Description Structure: YAP protein consists of 454 amino acids, with a molecular weight of 65 kDa. It was identified as a protein that interacted with the non receptor tyrosine kinase c-Yes, which is a member of the Src family (Sudol, 1994). In fact, Yap is able to interact with the SH3 domain of c-Yes (and also c-Src), through a stretch of proline residues; this proline-rich region is able to interact with SH3 domains of many other proteins. In addition Yap contains another binding domain of a different nature. Due to the presence of two tryptophan residues, which appear to be conserved along evolution and that play an important role in the domain structure and function, it was named WW domain (Sudol et al., 1995; Sudol and Hunter, 2000).
The WW domain binds to short stretches of prolines (PY motif), and therefore mediating the interaction between proteins. The WW domain of Yap belongs to the first of four different classes that differ in terms of the sequence of the interacting motif, a PPxY in the case of WW type I. Yap has been found to interact with many proteins, whose function often is quite substantially different, and the majority of these interactions are mostly mediated by the WW domain (Bertini et al., 2009).
The interaction with PEBP2 (a RunX transcription factor) was the first example of Yap1 as a co-activator of transcription. The WW domain of Yap1 interacts with the PY motif present in the transcription activation domain of PEBP2 and in this occasion Yap1 was reported for the first time to have a strong intrinsic transactivation activity (Yagi et al., 1999). The transcriptional coactivator Yes-associated protein (YAP) was shown to interact with and to enhance p73-dependent apoptosis in response to DNA damage (Strano et al., 2001; Strano et al., 2005).
Interactors of YAPReference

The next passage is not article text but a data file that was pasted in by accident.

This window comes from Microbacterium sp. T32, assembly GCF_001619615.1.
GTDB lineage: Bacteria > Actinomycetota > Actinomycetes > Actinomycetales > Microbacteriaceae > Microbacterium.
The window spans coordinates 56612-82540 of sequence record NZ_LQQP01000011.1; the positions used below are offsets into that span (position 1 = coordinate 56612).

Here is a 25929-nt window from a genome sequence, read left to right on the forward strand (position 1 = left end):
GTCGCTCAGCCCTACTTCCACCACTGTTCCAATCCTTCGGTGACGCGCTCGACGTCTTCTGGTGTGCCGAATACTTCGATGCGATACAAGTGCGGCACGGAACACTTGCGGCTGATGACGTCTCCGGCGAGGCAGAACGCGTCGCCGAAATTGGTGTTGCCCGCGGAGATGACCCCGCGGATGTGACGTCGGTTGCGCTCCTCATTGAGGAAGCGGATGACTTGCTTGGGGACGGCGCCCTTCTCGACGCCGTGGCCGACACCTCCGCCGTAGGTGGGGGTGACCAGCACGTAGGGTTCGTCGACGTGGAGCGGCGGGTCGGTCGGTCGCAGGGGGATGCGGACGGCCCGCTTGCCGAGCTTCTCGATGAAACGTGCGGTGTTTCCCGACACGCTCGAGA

YES Sudol et al., 1995
WBP1 and WBP2Chen and Sudol, 1995
NFE2Gavva et al., 1997
RUNX1 and RUNX2Yagi et al., 1999
EBP50Mohler et al., 1999
TP53BP2Espanel and Sudol, 2001
TP73 Strano et al., 2001
TEAD1, 2, 3, 4 Vassilev et al., 2001
SMAD7Ferrigno et al., 2002
AKTBasu et al., 2003
ERBB4Komuro et al., 2003
HNRNPUHowell et al., 2004
LATS1Hao et al., 2008
ABL1Levy et al., 2008
PMLLapi et al., 2008
EGR1Zagurovskaya et al., 2009
Table 1: Modified by Bertini et al., 2009.
Expression By Northern blot analysis YAP1 expression shows a major transcript of approximately 5 kb in several human tissues. High expression was found in placenta, prostate, testis, ovary, and small intestine, and lower expression was found in brain, liver, and spleen. No expression was found in peripheral blood leukocytes (Sudol et al., 1995).
YAP1 is the predominant isoform and is ubiquitously expressed in the major part of tissues for twelve normal human tissues (out of 28 tissues shown) hybridized against Affymetrix GeneChips HG-U95A-E (GeneNote data) and for 22 normal human tissues hybridized against HG-U133A (GNF Symatlas data) (Su et al., 2004).
Localisation Posttranslational modification of YAP determines its binding and localisation. Lapi et al. (2008) have shown Akt-mediated phosphorylation promotes YAP cytoplasmic retention, demonstrating that active Akt counters cisplatin-induced increases in PML transcription via the YAP-p73 complex. Recently, Levy et al. (2008) have also shown that cisplatin induces ABL1-mediated YAP phosphorylation, resulting in YAP nuclear localization and increased p73 binding and activation of pro-apoptotic genes.
YAP binding of p73 and its coordination of other binding proteins probably depend on an integration of phosphorylation by AKT, ABL1, and other kinases. However, the shuttling of Yap between nucleus and cytoplasm has emerged as an important means for regulating the activity of this protein.